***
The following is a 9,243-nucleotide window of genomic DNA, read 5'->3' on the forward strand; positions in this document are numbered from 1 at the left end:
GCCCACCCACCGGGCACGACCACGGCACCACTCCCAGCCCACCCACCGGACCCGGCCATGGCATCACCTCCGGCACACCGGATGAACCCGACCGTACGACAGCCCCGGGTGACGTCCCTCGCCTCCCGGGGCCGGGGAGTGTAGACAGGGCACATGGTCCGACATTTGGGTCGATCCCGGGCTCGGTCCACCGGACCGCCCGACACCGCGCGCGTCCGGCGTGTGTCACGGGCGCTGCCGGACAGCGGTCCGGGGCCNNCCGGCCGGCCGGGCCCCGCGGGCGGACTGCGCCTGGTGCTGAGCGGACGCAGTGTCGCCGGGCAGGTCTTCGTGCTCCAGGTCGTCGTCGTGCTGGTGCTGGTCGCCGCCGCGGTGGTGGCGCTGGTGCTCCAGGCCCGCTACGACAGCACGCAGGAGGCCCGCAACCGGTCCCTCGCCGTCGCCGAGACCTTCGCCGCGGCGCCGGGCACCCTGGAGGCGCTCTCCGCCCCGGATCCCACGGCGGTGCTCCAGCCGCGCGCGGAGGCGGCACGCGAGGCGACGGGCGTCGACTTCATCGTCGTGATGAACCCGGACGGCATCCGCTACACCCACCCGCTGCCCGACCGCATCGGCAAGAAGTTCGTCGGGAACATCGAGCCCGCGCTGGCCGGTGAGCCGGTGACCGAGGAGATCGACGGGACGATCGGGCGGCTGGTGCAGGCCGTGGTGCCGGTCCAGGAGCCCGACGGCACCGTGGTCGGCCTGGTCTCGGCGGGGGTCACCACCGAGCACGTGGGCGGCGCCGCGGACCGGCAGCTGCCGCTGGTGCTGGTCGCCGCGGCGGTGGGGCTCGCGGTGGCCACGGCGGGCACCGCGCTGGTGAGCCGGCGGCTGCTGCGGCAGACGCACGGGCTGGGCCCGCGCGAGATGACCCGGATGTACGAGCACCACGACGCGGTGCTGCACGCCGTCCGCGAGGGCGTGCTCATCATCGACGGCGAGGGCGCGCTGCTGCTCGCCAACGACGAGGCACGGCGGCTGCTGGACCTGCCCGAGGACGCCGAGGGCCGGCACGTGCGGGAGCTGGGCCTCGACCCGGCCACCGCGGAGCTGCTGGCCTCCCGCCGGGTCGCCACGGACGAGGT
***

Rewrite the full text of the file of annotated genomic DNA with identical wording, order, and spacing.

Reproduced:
The following is a 9,243-nucleotide window of genomic DNA, read 5'->3' on the forward strand; positions in this document are numbered from 1 at the left end:
GCCCACCCACCGGGCACGACCACGGCACCACTCCCAGCCCACCCACCGGACCCGGCCATGGCATCACCTCCGGCACACCGGATGAACCCGACCGTACGACAGCCCCGGGTGACGTCCCTCGCCTCCCGGGGCCGGGGAGTGTAGACAGGGCACATGGTCCGACATTTGGGTCGATCCCGGGCTCGGTCCACCGGACCGCCCGACACCGCGCGCGTCCGGCGTGTGTCACGGGCGCTGCCGGACAGCGGTCCGGGGCCNNCCGGCCGGCCGGGCCCCGCGGGCGGACTGCGCCTGGTGCTGAGCGGACGCAGTGTCGCCGGGCAGGTCTTCGTGCTCCAGGTCGTCGTCGTGCTGGTGCTGGTCGCCGCCGCGGTGGTGGCGCTGGTGCTCCAGGCCCGCTACGACAGCACGCAGGAGGCCCGCAACCGGTCCCTCGCCGTCGCCGAGACCTTCGCCGCGGCGCCGGGCACCCTGGAGGCGCTCTCCGCCCCGGATCCCACGGCGGTGCTCCAGCCGCGCGCGGAGGCGGCACGCGAGGCGACGGGCGTCGACTTCATCGTCGTGATGAACCCGGACGGCATCCGCTACACCCACCCGCTGCCCGACCGCATCGGCAAGAAGTTCGTCGGGAACATCGAGCCCGCGCTGGCCGGTGAGCCGGTGACCGAGGAGATCGACGGGACGATCGGGCGGCTGGTGCAGGCCGTGGTGCCGGTCCAGGAGCCCGACGGCACCGTGGTCGGCCTGGTCTCGGCGGGGGTCACCACCGAGCACGTGGGCGGCGCCGCGGACCGGCAGCTGCCGCTGGTGCTGGTCGCCGCGGCGGTGGGGCTCGCGGTGGCCACGGCGGGCACCGCGCTGGTGAGCCGGCGGCTGCTGCGGCAGACGCACGGGCTGGGCCCGCGCGAGATGACCCGGATGTACGAGCACCACGACGCGGTGCTGCACGCCGTCCGCGAGGGCGTGCTCATCATCGACGGCGAGGGCGCGCTGCTGCTCGCCAACGACGAGGCACGGCGGCTGCTGGACCTGCCCGAGGACGCCGAGGGCCGGCACGTGCGGGAGCTGGGCCTCGACCCGGCCACCGCGGAGCTGCTGGCCTCCCGCCGGGTCGCCACGGACGAGGT